When I want to warm up the food, I just place it in the microwave for about 30 seconds, stir it, and place it in for 7 more seconds. Make sure to stir it and check that it's not too hot because microwaves can cause hot spots.

And that's it! I made 6 different purees, and it only took me half a day, not including freezing time.

Should I use canned, frozen, or fresh produce?
Canned food should never be used. The biggest reason is loss of nutrients. For more information click HERE. Frozen and fresh foods are a both good option. If you use frozen, be sure to read the labels to make sure there is no added salt, sugar, or syrups.

What are different options to cook the food?
1. Baking with water, like the example of the pears. I also bake butternut squash and peaches this way.
2.Baking without water, like baking a sweet potato.
3. Steaming or boiling - this works well with many vegetables like peas, carrots, green beans.

What if I don't have enough trays?
I put the extra purees into containers in the fridge. When the first cubes froze, I popped them out and froze the purees that I had saved in the fridge. This way I could do all the cooking in one day, even though it took longer to actually freeze them.

Is it necessary to strain vegetables?
I strain the vegetables that have outer skins that are harder to digest (like peas and green beans.) After I puree them, I put them into a strainer over a deep bowl and push it through with a spoon. Scrape off the back of the strainer, and all that will be left in the strainer are tiny bits of outer skin. Some people think this may not make a difference for baby, but I found that my son had a hard time digesting peas until he was over a year old.

What about meats?
A note about meats-- I thought that there was no way pureeing meats would work, but it really did! I just boiled the chicken and pureed it, adding a little liquid. See HERE for information on choosing types of meats that are good for baby. Meats were my least favorite thing about jarred food, so I was so glad that pureeing meats worked so well (and actually smelled good!) Try it!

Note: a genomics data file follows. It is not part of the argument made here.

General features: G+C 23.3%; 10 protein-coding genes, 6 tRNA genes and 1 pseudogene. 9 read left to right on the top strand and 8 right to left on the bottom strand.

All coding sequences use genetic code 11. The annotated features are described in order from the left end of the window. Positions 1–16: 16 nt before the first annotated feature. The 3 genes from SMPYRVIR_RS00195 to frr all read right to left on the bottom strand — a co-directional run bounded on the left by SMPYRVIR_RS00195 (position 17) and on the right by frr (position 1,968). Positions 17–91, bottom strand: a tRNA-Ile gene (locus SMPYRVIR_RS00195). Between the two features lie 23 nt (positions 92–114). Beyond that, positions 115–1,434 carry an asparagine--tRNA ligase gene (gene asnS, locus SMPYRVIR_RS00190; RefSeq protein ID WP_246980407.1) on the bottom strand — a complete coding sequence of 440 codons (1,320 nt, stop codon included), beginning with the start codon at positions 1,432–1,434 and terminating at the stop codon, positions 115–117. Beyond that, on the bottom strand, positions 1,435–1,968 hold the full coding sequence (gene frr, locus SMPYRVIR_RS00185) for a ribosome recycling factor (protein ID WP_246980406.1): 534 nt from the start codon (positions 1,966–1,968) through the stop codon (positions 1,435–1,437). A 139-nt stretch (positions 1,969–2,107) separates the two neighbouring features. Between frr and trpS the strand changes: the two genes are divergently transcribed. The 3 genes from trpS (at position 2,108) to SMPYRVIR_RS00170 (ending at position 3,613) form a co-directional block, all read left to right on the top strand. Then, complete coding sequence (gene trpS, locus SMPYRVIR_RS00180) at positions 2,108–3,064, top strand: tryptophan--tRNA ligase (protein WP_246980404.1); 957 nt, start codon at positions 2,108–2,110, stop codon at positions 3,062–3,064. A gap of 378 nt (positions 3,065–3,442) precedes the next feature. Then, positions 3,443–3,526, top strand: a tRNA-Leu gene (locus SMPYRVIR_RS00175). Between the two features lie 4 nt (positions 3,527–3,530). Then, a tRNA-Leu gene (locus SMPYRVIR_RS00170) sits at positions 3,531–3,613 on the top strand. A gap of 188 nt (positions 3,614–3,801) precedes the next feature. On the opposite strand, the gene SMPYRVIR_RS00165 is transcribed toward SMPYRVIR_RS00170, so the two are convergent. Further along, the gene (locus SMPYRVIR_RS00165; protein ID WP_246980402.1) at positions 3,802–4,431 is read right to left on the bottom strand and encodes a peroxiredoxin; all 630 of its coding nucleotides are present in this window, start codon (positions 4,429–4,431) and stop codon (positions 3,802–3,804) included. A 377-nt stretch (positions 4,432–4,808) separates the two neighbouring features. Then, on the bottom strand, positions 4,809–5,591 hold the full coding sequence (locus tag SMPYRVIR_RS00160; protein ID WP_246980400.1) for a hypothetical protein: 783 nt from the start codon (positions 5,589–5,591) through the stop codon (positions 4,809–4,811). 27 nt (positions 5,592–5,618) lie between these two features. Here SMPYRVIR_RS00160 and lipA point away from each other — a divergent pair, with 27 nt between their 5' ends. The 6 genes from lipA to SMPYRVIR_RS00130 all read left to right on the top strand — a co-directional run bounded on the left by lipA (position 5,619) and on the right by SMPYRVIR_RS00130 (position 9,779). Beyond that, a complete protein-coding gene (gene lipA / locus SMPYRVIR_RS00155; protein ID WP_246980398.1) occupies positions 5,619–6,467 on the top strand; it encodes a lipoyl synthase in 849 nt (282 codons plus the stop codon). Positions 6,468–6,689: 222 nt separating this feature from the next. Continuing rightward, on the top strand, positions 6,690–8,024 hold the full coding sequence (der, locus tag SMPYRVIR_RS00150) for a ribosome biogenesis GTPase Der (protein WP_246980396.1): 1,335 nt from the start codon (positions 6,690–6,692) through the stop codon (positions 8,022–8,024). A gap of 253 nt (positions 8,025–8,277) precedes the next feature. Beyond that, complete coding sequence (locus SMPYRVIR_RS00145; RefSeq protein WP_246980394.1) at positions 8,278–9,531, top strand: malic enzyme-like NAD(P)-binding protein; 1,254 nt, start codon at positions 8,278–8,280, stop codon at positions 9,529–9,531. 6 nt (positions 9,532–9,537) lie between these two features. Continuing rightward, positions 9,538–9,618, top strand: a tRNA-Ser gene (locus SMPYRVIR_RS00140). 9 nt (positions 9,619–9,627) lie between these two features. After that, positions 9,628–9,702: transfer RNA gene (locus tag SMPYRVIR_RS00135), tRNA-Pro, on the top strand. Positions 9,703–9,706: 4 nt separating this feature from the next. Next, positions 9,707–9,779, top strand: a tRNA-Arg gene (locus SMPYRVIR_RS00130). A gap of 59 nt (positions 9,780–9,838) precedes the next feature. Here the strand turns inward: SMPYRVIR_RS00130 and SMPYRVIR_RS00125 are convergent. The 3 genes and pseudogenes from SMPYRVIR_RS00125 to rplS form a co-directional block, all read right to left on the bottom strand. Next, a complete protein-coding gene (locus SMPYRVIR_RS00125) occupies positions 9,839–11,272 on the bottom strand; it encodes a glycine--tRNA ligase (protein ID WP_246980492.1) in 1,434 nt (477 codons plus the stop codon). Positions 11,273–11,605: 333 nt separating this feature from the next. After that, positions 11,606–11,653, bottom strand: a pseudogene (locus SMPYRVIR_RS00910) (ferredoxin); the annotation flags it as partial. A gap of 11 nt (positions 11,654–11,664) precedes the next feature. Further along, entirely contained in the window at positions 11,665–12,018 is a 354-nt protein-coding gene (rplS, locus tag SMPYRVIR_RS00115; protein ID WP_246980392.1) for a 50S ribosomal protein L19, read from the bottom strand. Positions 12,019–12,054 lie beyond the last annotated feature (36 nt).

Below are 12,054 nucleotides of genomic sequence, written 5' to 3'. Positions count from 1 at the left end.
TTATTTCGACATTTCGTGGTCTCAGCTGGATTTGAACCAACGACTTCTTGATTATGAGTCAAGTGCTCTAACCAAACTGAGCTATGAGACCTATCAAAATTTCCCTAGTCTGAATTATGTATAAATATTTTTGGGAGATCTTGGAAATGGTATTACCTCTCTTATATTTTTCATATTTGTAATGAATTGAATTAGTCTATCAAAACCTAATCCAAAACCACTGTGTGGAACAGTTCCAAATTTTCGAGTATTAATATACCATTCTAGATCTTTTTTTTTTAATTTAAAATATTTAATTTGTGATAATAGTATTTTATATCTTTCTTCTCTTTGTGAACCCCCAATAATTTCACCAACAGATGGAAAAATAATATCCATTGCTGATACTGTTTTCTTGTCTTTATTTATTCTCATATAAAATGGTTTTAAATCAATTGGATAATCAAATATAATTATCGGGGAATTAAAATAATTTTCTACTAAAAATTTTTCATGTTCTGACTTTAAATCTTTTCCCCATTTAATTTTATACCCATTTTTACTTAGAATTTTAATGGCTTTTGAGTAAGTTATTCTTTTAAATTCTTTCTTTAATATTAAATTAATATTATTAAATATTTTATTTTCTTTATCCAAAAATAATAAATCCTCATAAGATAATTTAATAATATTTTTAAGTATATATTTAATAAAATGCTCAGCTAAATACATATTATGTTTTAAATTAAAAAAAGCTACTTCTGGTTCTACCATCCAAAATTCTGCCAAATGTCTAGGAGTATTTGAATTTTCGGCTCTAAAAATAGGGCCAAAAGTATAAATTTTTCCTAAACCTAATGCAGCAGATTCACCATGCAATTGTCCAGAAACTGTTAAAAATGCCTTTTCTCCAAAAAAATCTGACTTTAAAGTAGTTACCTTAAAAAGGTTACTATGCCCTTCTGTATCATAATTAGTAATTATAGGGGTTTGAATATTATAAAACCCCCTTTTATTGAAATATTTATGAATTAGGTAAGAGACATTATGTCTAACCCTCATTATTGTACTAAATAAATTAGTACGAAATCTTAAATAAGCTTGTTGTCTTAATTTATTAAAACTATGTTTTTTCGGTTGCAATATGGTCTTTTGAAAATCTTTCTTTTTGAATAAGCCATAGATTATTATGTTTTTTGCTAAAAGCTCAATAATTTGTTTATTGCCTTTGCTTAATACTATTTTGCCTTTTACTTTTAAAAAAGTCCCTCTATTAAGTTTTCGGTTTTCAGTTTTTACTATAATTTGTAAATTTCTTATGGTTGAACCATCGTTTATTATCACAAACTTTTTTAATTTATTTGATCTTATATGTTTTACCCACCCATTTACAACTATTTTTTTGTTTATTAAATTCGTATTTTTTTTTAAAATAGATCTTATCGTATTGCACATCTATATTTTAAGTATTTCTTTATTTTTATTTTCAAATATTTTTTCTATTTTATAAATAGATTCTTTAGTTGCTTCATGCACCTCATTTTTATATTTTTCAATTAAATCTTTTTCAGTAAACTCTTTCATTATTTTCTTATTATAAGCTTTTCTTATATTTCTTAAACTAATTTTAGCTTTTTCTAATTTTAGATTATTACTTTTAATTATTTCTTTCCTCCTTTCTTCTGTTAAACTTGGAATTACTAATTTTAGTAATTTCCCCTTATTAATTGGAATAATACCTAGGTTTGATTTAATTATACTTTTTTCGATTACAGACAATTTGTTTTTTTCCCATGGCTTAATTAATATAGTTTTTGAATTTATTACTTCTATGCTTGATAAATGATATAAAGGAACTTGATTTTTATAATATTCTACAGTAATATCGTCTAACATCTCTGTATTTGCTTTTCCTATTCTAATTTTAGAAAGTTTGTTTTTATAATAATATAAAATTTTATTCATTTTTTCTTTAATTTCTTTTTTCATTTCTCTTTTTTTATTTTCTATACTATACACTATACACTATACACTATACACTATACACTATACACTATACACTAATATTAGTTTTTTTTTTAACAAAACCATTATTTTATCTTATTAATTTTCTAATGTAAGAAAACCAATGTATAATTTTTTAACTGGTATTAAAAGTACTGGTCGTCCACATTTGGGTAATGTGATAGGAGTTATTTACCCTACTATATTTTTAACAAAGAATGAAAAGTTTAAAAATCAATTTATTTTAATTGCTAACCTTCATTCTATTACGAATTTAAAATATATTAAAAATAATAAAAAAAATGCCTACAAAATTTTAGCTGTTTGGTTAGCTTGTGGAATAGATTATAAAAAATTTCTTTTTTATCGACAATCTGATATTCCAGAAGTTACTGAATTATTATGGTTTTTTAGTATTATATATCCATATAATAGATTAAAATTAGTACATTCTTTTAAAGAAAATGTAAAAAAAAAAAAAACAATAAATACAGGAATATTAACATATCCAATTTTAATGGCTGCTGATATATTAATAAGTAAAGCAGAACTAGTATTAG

My favorite resource on making baby food is this: wholesomebabyfood.com. It really can answer almost any question and has great ideas for making your own rice cereal, teething biscuits, and toddler food too.

Thank you very much once again. What a perfect tutorial! So......
What questions do you still have?
Have you made homemade baby food? Do you like it? Give us your success stories!
What are other pros/cons of doing homemade food?
What other advice can you offer about homemade food?


Rebecca said...

I love this tutorial! :)

The only con I can think of for homemade babyfood is that it doesn't really work if you're going on trips or going to be out for a while.

I tried making homemade for my little girl but the mistake I made was making homemade AFTER she already was on jarred babyfood for about a month. She could tell the difference and preferred the jarred. So if you plan on making your own, be sure to make it from the very beginning! :)

The only other advice I have to add is to use BPA-free trays for freezing or if you use regular ice cube trays make sure the puree is cooled first before freezing it (I would put it in a covered glass bowl and put it in the fridge for a couple hours) and then transfer to the ice cube trays.

Tannie Datwyler said...

There are tons of websites online that can help you make your own babyfood, but if you want another resource I have an AWESOME book you might like. It is called Super Baby Foods. It details how to make all types of baby foods (including your own baby cereal) and tells you when to start certain foods. I have only had it for one day and I already love it. I bought it online for $1 (plus shipping of course), so you could get a copy cheap.

Alyssa Harper said...

Holy cow. I loved this post when it first posted, and I'm loving reading through it again. Great tutorial! Love it!